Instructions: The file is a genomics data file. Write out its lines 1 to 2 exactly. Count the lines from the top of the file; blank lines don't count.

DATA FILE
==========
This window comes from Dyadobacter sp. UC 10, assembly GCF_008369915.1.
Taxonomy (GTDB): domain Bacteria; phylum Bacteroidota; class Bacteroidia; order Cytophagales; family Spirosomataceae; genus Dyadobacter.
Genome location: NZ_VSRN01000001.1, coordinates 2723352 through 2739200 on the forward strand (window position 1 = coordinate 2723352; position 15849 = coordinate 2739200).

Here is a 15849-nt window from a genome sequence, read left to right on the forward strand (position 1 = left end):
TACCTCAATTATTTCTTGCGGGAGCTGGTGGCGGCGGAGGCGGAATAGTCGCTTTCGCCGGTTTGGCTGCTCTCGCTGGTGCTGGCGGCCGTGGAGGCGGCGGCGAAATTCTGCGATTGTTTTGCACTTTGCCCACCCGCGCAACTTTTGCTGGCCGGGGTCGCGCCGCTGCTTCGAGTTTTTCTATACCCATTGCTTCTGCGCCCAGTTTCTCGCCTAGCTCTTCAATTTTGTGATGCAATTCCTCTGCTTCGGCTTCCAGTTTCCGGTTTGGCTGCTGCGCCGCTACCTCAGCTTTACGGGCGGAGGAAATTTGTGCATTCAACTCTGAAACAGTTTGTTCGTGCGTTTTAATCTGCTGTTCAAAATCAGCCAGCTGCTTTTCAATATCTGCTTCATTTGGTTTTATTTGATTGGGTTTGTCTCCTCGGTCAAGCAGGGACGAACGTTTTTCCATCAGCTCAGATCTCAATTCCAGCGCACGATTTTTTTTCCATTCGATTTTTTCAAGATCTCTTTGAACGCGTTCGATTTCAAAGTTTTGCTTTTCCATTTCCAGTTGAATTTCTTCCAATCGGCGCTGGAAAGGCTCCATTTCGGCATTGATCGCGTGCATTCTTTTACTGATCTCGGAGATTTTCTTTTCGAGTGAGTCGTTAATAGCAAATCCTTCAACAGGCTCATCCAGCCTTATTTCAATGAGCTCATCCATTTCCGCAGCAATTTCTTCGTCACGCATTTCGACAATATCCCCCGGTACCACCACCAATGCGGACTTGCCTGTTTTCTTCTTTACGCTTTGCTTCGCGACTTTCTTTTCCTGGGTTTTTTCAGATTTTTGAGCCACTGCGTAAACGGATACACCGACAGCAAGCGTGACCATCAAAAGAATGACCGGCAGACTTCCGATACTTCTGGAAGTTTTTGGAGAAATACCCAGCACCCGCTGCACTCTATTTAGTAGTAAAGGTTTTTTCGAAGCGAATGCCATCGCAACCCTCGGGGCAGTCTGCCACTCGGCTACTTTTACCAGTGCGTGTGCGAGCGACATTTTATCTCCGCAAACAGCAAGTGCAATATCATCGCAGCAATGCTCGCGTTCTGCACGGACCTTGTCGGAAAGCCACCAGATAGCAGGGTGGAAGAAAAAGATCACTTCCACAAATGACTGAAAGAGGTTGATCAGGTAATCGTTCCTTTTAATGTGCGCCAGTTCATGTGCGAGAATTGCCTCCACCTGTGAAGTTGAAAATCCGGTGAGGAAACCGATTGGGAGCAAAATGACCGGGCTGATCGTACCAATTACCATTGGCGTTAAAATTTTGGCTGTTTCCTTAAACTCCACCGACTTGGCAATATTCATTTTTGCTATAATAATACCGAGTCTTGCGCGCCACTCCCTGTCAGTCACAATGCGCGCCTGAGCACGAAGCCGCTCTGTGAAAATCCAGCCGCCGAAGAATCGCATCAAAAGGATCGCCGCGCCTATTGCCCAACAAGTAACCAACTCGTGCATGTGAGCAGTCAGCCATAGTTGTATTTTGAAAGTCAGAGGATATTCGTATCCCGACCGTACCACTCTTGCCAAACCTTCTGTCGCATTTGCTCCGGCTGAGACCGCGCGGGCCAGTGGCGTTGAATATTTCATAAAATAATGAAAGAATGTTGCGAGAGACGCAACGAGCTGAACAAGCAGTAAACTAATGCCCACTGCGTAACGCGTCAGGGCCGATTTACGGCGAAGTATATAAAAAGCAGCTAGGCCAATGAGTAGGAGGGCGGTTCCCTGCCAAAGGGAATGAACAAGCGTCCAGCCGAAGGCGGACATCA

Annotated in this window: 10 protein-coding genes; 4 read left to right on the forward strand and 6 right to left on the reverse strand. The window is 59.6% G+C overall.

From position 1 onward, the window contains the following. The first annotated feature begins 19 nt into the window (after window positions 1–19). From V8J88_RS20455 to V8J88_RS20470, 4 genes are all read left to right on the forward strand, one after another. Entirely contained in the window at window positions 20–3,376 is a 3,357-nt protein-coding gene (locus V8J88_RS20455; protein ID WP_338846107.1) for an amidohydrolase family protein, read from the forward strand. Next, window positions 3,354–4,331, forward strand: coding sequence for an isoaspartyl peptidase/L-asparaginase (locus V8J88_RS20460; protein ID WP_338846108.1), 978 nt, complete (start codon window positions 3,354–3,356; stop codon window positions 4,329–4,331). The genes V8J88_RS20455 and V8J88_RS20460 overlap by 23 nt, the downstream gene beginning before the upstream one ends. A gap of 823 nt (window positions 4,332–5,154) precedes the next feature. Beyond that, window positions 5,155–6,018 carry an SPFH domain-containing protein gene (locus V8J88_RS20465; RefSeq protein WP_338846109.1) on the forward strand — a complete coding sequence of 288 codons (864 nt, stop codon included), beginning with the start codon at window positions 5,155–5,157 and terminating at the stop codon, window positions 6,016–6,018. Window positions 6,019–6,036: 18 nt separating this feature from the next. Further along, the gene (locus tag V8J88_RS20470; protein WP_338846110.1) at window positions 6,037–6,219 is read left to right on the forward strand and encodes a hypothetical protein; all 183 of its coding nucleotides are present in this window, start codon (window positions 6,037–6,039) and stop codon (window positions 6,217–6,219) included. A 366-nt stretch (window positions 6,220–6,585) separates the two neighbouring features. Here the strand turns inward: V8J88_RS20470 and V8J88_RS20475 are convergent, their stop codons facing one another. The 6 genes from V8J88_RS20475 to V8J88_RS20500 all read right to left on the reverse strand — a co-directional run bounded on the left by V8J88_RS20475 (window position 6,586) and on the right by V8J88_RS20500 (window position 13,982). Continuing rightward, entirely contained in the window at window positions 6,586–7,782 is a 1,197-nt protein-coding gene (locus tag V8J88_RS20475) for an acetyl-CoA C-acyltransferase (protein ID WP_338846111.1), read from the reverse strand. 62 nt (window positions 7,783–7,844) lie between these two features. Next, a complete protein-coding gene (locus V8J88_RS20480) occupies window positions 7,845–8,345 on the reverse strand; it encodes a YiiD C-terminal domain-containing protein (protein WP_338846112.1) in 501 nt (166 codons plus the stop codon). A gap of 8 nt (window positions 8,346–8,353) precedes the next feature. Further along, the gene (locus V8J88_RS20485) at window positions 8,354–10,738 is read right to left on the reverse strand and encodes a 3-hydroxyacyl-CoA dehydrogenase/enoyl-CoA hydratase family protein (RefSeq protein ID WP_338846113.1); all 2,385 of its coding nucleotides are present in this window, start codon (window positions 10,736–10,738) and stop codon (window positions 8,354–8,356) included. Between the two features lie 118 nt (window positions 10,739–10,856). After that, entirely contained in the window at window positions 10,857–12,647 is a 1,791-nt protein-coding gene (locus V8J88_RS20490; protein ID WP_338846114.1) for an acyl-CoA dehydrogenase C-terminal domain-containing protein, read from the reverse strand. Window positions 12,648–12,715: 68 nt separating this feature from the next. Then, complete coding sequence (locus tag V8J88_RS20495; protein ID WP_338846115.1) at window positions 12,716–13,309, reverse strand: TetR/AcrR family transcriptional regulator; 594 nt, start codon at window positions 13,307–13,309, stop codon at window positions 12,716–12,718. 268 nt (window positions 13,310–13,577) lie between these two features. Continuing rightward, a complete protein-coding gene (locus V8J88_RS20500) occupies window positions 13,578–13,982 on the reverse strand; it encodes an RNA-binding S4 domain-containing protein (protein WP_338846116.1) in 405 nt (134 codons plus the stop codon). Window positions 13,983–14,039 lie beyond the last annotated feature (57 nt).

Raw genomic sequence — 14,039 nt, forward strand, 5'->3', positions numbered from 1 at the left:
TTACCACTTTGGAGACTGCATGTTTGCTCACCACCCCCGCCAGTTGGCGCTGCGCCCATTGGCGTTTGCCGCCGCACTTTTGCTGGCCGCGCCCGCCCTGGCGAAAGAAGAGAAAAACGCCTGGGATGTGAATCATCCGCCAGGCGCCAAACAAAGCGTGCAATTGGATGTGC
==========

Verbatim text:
This window comes from Dyadobacter sp. UC 10, assembly GCF_008369915.1.
Taxonomy (GTDB): domain Bacteria; phylum Bacteroidota; class Bacteroidia; order Cytophagales; family Spirosomataceae; genus Dyadobacter.